Texas Game Preview Part 2 -Offense vs Defense

The Bears and Longhorns get together this Saturday evening. Find out how they match up on both sides of the ball.

Baylor, winners of the last two games between these two teams, travels down to Austin, TX to face longtime conference rival Texas Saturday night, in a national game on ABC. Both teams are not in the national rankings this week, as both are coming off their second loss in a row. With both teams needing a win to save the season, you can expect some desperation on the field Saturday night. How do these teams matchup though? Find out below:

Baylor Offense versus Texas Defense:

Points / Game

Yards / Point

Points / Play

3rd Down

TOP

Punts / Score

Turnovers

Baylor Offense

47.5

12.1

0.6615

52.17

23

0.4

2.2

Rank

3rd

16th

3rd

12th

124th

1st

97th

Texas Defense

32.5

13.8

0.45

38.27%

28.38

0.6

1.8

Rank

86th

80th

95th

50th

38th

110th

49th

The Texas defense came into the 2012 campaign touted as one of the best in the nation. They were going to be an "SEC" type defense. So far they have been an SEC type defense, just a very bad SEC defense. The Longhorns enter this contest ranked 90th in the country in yards allowed per game at 449.7 yards per game. That is over 140 yards per game more than they yielded last year to opposing offenses, and a big step back from the expectations.

Yardage

Total Yards

Yards / Play

Plays / game

Rushing Yards

Yards / Rush

Passing Yards

Yards / Pass

Baylor Offense

573.5

7.4

77.2

153.5

3.9

420

11.5

Rank

2nd

2nd

33rd

72nd

78th

1st

1st

Texas Defense

449.7

6.2

72.2

209.2

5.1

240.5

8.2

Rank

90th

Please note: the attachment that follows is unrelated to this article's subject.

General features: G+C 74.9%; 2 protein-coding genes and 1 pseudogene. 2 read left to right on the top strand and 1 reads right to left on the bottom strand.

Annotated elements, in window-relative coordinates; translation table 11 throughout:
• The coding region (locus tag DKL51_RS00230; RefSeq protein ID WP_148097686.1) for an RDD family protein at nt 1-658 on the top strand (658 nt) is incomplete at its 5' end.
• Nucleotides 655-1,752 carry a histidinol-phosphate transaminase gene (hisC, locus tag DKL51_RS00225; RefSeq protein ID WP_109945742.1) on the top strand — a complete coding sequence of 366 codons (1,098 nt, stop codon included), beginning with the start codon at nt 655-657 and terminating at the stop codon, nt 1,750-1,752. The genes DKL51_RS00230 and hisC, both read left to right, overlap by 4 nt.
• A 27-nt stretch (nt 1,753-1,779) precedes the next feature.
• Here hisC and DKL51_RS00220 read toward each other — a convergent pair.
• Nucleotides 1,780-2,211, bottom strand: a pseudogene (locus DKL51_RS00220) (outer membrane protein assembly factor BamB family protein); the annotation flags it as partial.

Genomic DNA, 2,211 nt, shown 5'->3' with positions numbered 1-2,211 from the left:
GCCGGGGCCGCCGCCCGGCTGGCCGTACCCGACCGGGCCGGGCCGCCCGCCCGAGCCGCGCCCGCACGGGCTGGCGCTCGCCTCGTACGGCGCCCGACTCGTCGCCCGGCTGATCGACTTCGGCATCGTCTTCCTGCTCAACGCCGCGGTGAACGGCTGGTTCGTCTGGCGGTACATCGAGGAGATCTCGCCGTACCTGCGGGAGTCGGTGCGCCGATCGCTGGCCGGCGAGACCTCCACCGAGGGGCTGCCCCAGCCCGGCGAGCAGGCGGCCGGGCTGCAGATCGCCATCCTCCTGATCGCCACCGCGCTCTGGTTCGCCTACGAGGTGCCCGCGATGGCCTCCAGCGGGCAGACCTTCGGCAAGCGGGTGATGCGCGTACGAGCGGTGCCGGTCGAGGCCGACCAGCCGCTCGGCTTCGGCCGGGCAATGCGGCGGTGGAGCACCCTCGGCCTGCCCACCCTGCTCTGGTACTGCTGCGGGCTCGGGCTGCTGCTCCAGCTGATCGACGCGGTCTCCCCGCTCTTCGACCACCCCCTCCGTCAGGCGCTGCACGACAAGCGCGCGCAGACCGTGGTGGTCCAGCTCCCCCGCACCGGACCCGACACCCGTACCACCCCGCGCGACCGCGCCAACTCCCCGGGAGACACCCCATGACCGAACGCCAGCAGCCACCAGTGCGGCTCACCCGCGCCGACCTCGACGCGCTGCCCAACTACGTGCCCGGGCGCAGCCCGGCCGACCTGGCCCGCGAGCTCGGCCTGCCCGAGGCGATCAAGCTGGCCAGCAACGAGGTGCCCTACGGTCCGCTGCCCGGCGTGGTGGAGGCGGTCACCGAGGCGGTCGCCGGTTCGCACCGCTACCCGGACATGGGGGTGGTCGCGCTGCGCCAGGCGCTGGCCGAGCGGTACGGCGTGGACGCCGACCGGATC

99th

58th

99th

101nd

67th

104th

The Longhorn rush defense has been terrible this year, allowing 5.1 yards per rush for over 209 yards per game. Texas has been plagued by missed tackles and basic mistakes in terms of lining up properly. They have also not been a very physical and aggressive defense. Their pass defense has been better, but that is mainly because teams are not passing much on them. When they do, they get 8.2 yards per play (104th worst in the country).

The Bears offense matches up well with what UT does well and what it doesn't. UT has struggled at the safety position to cover speed receivers, and have let guys get behind them. They have allowed 46 passing plays of over 15 yards this season, 16 of which are greater than 25 yards. The Bears have had 70 such plays, with 23 going for more than 25 yards. UT is much more effective when they can get into a 3rd down and long, as they have at least an average 3rd down defense.

One thing that UT does do well on defense is rush the passer. They get a sack on 7.41% of all passing attempts, good for 23rd in the country. The Bears are middle of the pack in sacks allowed, with just 4.58% (56th in the country). However UT will be missing one of their two stalwart defensive ends, Jackson Jeffcoat, who is out for the year.

Baylor should be able to stretch the UT defense, especially if it can get anything going in the running game, which everyone else has been able to do against Texas. However, Baylor will have to take care of the ball against and not allow too much pressure to get to Nick Florence.

Baylor Defense versus Texas Offense: